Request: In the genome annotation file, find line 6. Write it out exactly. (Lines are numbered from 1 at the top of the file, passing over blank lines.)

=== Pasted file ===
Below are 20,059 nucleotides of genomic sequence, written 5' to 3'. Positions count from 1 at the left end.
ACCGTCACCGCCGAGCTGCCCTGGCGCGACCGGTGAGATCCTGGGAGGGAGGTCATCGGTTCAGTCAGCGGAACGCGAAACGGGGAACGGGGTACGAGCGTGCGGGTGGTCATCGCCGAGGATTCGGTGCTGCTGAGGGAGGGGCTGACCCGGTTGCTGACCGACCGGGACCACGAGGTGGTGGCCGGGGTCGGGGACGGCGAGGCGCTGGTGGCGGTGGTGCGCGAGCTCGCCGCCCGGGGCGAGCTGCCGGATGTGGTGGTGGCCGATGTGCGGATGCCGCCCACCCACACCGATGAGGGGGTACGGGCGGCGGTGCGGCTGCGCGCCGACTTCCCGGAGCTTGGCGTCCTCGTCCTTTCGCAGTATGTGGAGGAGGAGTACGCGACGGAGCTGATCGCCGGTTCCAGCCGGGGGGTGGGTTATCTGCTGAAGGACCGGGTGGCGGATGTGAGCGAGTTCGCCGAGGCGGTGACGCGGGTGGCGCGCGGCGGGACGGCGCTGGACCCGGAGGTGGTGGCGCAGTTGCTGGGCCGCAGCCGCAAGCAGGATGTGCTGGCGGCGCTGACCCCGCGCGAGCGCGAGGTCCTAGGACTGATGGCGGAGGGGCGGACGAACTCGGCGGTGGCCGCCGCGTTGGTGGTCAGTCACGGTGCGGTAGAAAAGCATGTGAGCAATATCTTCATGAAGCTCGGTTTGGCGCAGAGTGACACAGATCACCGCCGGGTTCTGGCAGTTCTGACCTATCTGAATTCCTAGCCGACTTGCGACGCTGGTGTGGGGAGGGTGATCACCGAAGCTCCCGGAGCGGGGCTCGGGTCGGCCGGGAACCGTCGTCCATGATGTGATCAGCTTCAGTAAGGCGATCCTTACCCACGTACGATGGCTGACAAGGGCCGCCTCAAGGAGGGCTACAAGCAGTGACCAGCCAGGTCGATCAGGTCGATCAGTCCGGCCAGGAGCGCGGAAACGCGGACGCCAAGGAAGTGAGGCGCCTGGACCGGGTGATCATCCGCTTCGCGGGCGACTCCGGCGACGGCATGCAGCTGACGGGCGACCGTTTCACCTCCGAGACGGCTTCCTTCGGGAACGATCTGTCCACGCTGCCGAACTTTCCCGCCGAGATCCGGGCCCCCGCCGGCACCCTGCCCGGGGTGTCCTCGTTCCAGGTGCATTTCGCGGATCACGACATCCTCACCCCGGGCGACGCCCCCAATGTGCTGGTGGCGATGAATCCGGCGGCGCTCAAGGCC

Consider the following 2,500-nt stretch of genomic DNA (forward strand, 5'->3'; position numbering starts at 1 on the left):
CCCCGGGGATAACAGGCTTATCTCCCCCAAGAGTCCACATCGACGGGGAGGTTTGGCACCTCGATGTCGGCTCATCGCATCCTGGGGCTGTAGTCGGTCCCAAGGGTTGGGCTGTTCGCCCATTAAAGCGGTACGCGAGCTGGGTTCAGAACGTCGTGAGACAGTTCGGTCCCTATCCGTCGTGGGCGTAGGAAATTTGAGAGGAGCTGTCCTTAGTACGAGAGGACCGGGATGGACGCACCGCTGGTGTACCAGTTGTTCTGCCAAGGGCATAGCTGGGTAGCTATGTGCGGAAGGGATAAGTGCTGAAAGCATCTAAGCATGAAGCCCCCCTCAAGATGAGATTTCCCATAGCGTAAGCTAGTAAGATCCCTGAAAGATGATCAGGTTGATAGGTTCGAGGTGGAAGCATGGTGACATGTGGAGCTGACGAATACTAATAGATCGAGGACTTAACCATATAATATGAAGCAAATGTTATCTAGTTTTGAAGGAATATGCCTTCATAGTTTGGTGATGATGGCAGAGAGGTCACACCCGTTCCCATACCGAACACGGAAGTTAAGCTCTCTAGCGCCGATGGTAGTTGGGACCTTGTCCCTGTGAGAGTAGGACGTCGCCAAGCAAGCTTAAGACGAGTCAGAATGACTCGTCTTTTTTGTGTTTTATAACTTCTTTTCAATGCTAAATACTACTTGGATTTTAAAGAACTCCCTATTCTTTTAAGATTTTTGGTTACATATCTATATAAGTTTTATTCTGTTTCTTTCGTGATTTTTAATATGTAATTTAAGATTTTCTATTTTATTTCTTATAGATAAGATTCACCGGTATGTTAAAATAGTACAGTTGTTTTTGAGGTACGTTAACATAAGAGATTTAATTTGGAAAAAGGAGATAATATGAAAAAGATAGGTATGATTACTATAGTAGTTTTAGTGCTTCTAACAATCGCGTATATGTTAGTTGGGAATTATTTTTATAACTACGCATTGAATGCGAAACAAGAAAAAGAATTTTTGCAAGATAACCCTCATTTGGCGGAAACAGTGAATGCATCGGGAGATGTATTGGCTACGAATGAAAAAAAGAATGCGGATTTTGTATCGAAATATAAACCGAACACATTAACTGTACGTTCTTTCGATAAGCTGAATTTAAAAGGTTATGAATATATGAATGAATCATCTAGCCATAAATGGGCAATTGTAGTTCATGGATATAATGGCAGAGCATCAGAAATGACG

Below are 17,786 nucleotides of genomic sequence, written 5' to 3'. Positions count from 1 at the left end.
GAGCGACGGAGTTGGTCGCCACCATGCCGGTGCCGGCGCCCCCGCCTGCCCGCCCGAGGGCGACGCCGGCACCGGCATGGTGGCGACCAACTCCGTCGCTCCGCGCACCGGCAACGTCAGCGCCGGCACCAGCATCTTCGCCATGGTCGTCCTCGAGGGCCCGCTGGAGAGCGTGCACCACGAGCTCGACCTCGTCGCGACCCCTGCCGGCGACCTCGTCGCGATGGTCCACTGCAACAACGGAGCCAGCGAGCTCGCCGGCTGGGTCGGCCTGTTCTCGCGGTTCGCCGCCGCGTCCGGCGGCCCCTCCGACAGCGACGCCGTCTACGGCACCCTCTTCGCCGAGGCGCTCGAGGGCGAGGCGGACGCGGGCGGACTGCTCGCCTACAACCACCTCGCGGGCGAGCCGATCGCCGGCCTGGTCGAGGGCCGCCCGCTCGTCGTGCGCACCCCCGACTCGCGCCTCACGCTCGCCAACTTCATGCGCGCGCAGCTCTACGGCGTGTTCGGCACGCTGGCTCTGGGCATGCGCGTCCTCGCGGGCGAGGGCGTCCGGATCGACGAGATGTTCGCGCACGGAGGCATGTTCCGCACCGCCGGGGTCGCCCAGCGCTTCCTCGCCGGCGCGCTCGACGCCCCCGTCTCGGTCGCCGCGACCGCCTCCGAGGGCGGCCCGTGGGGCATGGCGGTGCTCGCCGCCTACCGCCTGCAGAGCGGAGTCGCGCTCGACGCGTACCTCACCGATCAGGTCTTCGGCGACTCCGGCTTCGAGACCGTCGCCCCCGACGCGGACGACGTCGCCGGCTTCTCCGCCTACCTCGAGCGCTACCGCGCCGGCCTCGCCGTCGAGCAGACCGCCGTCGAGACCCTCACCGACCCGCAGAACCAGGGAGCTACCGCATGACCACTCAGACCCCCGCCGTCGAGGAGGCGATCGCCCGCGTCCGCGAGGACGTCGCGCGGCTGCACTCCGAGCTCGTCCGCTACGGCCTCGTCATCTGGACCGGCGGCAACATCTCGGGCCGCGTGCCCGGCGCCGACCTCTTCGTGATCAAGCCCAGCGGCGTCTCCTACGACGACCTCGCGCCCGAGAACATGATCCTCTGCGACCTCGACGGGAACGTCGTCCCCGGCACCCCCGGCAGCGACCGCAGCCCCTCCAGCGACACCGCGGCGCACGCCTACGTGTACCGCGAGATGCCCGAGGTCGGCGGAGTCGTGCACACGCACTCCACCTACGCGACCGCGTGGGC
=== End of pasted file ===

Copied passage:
GAGCGACGGAGTTGGTCGCCACCATGCCGGTGCCGGCGCCCCCGCCTGCCCGCCCGAGGGCGACGCCGGCACCGGCATGGTGGCGACCAACTCCGTCGCTCCGCGCACCGGCAACGTCAGCGCCGGCACCAGCATCTTCGCCATGGTCGTCCTCGAGGGCCCGCTGGAGAGCGTGCACCACGAGCTCGACCTCGTCGCGACCCCTGCCGGCGACCTCGTCGCGATGGTCCACTGCAACAACGGAGCCAGCGAGCTCGCCGGCTGGGTCGGCCTGTTCTCGCGGTTCGCCGCCGCGTCCGGCGGCCCCTCCGACAGCGACGCCGTCTACGGCACCCTCTTCGCCGAGGCGCTCGAGGGCGAGGCGGACGCGGGCGGACTGCTCGCCTACAACCACCTCGCGGGCGAGCCGATCGCCGGCCTGGTCGAGGGCCGCCCGCTCGTCGTGCGCACCCCCGACTCGCGCCTCACGCTCGCCAACTTCATGCGCGCGCAGCTCTACGGCGTGTTCGGCACGCTGGCTCTGGGCATGCGCGTCCTCGCGGGCGAGGGCGTCCGGATCGACGAGATGTTCGCGCACGGAGGCATGTTCCGCACCGCCGGGGTCGCCCAGCGCTTCCTCGCCGGCGCGCTCGACGCCCCCGTCTCGGTCGCCGCGACCGCCTCCGAGGGCGGCCCGTGGGGCATGGCGGTGCTCGCCGCCTACCGCCTGCAGAGCGGAGTCGCGCTCGACGCGTACCTCACCGATCAGGTCTTCGGCGACTCCGGCTTCGAGACCGTCGCCCCCGACGCGGACGACGTCGCCGGCTTCTCCGCCTACCTCGAGCGCTACCGCGCCGGCCTCGCCGTCGAGCAGACCGCCGTCGAGACCCTCACCGACCCGCAGAACCAGGGAGCTACCGCATGACCACTCAGACCCCCGCCGTCGAGGAGGCGATCGCCCGCGTCCGCGAGGACGTCGCGCGGCTGCACTCCGAGCTCGTCCGCTACGGCCTCGTCATCTGGACCGGCGGCAACATCTCGGGCCGCGTGCCCGGCGCCGACCTCTTCGTGATCAAGCCCAGCGGCGTCTCCTACGACGACCTCGCGCCCGAGAACATGATCCTCTGCGACCTCGACGGGAACGTCGTCCCCGGCACCCCCGGCAGCGACCGCAGCCCCTCCAGCGACACCGCGGCGCACGCCTACGTGTACCGCGAGATGCCCGAGGTCGGCGGAGTCGTGCACACGCACTCCACCTACGCGACCGCGTGGGC